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Wednesday, August 14, 2002
I was reading a case for my group project on affirmative action. Our project is this: A Latino male, who was in the top two percent of his class, was denied admission to an elite university because of a new affirmative action plan. He would have gotten in under the old plan. We have to argue before the court that we should switch affirmative action plans. Not being a supporter of affirmative action myself, it is particularly diffucult. However, the upside is this: I get to read all sorts of wonderful supreme Court cases on affirmative action. Here are two exercpts from one of them. {Adarand v. Pena (1995)}

1. Justice Scalia in a dissent on a case about affirmative action said this:

"In my view, government can never have a 'compelling interest' in discriminating on the basis of race in order to "make up" for past racial discrimination in the opposite direction racial discrimination in the opposite direction. Individuals who have been wronged by unlawful racial discrimination should be made whole; but under our Constitution there can be no such thing as either a creditor or a debtor race. That concept is alien to the Constitution's focus upon the individual, see Amdt. 14, § 1 ("Nor shall any State . . . deny to any person" the equal protection of the laws), and its rejection of dispositions based on race, see Amdt. 15, § 1 (prohibiting abridgment of the right to vote "on account of race"), or based on blood, see Art. III,§ 3 ("No Attainder of Treason shall work Corruption of Blood"); Art. I, § 9, cl. 8 ("No Title of Nobility shall be granted by the United States"). To pursue the concept of racial entitlement--even for the most admirable and benign of purposes--is to reinforce and preserve for future mischief the way of thinking that produced race slavery, race privilege and race hatred. In the eyes of government, we are just one race here. It is American.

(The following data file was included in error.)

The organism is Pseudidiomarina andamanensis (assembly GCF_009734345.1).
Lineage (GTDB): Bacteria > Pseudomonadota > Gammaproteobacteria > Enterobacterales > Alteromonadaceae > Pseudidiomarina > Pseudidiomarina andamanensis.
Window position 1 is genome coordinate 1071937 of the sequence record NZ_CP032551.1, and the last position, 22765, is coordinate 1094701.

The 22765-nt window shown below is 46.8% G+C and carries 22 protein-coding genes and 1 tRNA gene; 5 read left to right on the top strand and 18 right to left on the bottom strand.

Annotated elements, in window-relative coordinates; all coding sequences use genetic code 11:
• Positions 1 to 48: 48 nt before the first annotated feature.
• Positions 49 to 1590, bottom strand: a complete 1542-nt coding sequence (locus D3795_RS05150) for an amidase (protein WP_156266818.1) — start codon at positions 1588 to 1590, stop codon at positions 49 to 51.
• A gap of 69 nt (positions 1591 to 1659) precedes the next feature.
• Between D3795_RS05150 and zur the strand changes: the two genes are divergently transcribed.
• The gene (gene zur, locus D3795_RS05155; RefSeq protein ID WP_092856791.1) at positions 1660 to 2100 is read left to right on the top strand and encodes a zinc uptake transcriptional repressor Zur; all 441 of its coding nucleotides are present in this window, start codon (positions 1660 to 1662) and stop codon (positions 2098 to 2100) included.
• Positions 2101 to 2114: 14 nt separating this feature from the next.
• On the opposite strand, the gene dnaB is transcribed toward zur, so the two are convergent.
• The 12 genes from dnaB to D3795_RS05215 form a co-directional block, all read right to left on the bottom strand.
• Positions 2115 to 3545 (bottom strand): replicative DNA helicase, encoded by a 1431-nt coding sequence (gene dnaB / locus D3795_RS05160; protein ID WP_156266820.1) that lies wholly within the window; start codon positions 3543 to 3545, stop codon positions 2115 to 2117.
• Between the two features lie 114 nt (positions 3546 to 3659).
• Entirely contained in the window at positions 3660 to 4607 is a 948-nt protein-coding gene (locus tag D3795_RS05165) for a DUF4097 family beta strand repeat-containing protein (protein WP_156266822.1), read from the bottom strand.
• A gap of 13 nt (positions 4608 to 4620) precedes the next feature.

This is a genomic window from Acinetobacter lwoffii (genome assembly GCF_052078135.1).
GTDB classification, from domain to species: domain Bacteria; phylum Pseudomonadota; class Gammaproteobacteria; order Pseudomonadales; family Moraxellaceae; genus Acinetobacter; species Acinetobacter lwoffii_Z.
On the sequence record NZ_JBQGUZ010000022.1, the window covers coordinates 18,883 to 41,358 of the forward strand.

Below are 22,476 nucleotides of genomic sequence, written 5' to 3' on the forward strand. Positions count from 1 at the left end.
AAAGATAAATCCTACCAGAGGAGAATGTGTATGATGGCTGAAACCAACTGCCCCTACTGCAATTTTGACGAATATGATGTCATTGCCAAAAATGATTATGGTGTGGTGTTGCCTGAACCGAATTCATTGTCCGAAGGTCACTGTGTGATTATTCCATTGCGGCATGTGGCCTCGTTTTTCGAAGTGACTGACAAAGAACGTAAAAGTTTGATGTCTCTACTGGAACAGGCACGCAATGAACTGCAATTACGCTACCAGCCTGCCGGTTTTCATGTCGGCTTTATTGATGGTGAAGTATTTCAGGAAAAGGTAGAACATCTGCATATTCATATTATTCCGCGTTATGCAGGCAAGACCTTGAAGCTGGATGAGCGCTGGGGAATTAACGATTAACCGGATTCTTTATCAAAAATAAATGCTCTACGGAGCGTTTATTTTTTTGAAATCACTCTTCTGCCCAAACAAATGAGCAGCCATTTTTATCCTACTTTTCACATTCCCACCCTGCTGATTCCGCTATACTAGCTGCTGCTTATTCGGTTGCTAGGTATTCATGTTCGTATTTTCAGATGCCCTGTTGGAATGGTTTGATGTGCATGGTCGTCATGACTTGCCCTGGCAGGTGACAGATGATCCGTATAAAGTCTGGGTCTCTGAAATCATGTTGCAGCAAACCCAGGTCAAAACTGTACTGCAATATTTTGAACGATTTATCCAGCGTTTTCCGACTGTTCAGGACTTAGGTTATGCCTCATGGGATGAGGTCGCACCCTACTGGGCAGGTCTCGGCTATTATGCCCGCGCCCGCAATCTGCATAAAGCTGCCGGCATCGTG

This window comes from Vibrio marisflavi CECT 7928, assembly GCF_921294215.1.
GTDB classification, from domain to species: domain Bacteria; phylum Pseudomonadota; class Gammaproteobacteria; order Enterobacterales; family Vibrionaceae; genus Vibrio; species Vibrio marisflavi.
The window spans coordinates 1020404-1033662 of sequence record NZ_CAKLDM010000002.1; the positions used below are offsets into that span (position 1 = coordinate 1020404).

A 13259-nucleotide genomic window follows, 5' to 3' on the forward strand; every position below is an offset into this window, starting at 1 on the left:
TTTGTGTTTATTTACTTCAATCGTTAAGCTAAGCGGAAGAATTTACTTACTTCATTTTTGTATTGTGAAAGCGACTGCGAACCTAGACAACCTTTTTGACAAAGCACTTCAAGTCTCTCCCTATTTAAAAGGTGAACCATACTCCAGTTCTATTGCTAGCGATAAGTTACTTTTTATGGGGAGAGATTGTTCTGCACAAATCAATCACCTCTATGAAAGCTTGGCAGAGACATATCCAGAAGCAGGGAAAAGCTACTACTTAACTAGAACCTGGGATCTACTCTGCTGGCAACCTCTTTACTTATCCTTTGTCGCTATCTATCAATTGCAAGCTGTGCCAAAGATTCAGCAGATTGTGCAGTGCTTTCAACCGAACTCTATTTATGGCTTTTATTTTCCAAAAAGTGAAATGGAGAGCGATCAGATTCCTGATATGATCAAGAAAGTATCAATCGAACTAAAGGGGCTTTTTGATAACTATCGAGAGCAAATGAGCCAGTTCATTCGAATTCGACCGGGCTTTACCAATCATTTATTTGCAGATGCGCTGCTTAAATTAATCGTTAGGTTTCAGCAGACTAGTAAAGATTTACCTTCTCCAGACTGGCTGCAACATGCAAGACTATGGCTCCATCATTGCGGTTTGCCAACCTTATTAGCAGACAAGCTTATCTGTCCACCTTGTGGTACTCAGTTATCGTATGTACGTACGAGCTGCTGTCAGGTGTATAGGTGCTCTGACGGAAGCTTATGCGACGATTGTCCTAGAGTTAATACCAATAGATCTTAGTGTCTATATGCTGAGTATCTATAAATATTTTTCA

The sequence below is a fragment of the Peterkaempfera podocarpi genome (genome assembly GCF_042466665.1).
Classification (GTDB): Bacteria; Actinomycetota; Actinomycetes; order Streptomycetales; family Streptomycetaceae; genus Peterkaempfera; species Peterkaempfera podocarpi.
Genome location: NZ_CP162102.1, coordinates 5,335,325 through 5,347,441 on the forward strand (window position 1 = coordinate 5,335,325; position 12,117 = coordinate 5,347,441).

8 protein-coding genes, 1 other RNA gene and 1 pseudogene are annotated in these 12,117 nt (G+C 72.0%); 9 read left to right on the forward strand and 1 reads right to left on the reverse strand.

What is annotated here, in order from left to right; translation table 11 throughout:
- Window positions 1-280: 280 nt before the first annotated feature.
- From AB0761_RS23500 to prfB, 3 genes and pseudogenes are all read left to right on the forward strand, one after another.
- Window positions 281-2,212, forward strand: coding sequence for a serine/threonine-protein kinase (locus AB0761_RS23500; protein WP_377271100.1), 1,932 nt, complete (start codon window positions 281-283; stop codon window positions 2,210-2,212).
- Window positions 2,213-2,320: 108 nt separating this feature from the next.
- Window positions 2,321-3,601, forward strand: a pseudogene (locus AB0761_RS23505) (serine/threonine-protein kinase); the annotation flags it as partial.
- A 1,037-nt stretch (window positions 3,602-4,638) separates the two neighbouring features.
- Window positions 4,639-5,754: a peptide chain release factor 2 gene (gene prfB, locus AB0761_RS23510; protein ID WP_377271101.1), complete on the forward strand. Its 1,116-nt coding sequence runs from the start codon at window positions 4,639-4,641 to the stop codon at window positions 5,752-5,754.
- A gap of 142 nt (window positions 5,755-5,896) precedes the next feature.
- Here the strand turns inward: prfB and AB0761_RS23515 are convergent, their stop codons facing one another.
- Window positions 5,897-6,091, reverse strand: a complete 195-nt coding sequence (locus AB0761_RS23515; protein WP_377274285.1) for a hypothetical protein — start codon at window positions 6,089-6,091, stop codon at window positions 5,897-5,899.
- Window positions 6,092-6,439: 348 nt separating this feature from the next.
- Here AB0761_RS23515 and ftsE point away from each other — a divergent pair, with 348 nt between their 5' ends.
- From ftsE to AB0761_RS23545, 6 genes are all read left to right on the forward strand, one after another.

2. And a little from Justice Clarence Thomas:

I write separately, however, to express my disagreement with the premise underlying JUSTICE STEVENS' and JUSTICE GINSBURG'S dissents: that there is a racial paternalism exception to the principle of equal protection. I believe that there is a "moral [and] constitutional equivalence," post, at 243, (STEVENS, J., dissenting), between laws designed to subjugate a race and those that distribute benefits on the basis of race in order to foster some current notion of equality. Government cannot make us equal; it can only recognize, respect, and protect us as equal before the law.

That these programs may have been motivated, in part, by good intentions cannot provide refuge from the principle that under our Constitution, the government may not make distinctions on the basis of race. As far as the Constitution is concerned, it is irrelevant whether a government's racial classifications are drawn by those who wish to oppress a race or by those who have a sincere desire to help those thought to be disadvantaged. There can be no doubt that the paternalism that appears to lie at the heart of this program is at war with the principle of inherent equality that underlies and infuses our Constitution. See Declaration of Independence ("We hold these truths to be self-evident, that all men are created equal, that they are endowed by their Creator with certain unalienable Rights, that among these are Life, Liberty, and the pursuit of Happiness").